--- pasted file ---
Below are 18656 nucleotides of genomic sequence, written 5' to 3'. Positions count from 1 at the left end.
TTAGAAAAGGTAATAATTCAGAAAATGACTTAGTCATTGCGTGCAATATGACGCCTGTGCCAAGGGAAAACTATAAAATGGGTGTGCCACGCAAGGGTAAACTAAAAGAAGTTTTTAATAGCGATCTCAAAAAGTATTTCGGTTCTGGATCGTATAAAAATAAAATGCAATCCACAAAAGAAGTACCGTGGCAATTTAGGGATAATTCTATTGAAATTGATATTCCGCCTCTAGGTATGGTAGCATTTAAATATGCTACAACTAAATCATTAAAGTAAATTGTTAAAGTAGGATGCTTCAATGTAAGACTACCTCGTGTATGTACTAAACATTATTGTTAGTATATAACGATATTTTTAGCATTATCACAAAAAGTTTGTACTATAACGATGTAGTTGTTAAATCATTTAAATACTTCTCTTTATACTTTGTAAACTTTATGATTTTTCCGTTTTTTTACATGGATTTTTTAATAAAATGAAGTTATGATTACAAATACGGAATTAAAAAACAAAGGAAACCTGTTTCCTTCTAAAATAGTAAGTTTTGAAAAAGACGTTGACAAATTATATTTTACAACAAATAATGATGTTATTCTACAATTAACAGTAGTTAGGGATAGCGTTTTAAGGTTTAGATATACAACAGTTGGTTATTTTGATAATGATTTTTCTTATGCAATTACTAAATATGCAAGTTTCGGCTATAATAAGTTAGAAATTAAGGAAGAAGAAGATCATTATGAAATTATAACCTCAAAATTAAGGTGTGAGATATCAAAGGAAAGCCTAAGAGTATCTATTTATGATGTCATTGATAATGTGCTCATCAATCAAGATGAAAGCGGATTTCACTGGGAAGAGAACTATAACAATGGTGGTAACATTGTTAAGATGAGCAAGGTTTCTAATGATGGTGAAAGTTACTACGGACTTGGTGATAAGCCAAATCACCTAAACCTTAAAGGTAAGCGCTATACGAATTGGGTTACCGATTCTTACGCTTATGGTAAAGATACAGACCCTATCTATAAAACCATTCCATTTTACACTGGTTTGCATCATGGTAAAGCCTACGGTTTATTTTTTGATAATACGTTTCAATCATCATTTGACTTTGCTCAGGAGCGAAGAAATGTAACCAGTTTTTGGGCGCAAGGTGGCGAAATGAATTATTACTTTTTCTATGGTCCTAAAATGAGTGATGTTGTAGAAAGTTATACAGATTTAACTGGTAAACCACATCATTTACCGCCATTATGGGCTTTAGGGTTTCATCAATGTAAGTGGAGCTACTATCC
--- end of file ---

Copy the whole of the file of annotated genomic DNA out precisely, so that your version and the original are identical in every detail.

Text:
Below are 18656 nucleotides of genomic sequence, written 5' to 3'. Positions count from 1 at the left end.
TTAGAAAAGGTAATAATTCAGAAAATGACTTAGTCATTGCGTGCAATATGACGCCTGTGCCAAGGGAAAACTATAAAATGGGTGTGCCACGCAAGGGTAAACTAAAAGAAGTTTTTAATAGCGATCTCAAAAAGTATTTCGGTTCTGGATCGTATAAAAATAAAATGCAATCCACAAAAGAAGTACCGTGGCAATTTAGGGATAATTCTATTGAAATTGATATTCCGCCTCTAGGTATGGTAGCATTTAAATATGCTACAACTAAATCATTAAAGTAAATTGTTAAAGTAGGATGCTTCAATGTAAGACTACCTCGTGTATGTACTAAACATTATTGTTAGTATATAACGATATTTTTAGCATTATCACAAAAAGTTTGTACTATAACGATGTAGTTGTTAAATCATTTAAATACTTCTCTTTATACTTTGTAAACTTTATGATTTTTCCGTTTTTTTACATGGATTTTTTAATAAAATGAAGTTATGATTACAAATACGGAATTAAAAAACAAAGGAAACCTGTTTCCTTCTAAAATAGTAAGTTTTGAAAAAGACGTTGACAAATTATATTTTACAACAAATAATGATGTTATTCTACAATTAACAGTAGTTAGGGATAGCGTTTTAAGGTTTAGATATACAACAGTTGGTTATTTTGATAATGATTTTTCTTATGCAATTACTAAATATGCAAGTTTCGGCTATAATAAGTTAGAAATTAAGGAAGAAGAAGATCATTATGAAATTATAACCTCAAAATTAAGGTGTGAGATATCAAAGGAAAGCCTAAGAGTATCTATTTATGATGTCATTGATAATGTGCTCATCAATCAAGATGAAAGCGGATTTCACTGGGAAGAGAACTATAACAATGGTGGTAACATTGTTAAGATGAGCAAGGTTTCTAATGATGGTGAAAGTTACTACGGACTTGGTGATAAGCCAAATCACCTAAACCTTAAAGGTAAGCGCTATACGAATTGGGTTACCGATTCTTACGCTTATGGTAAAGATACAGACCCTATCTATAAAACCATTCCATTTTACACTGGTTTGCATCATGGTAAAGCCTACGGTTTATTTTTTGATAATACGTTTCAATCATCATTTGACTTTGCTCAGGAGCGAAGAAATGTAACCAGTTTTTGGGCGCAAGGTGGCGAAATGAATTATTACTTTTTCTATGGTCCTAAAATGAGTGATGTTGTAGAAAGTTATACAGATTTAACTGGTAAACCACATCATTTACCGCCATTATGGGCTTTAGGGTTTCATCAATGTAAGTGGAGCTACTATCC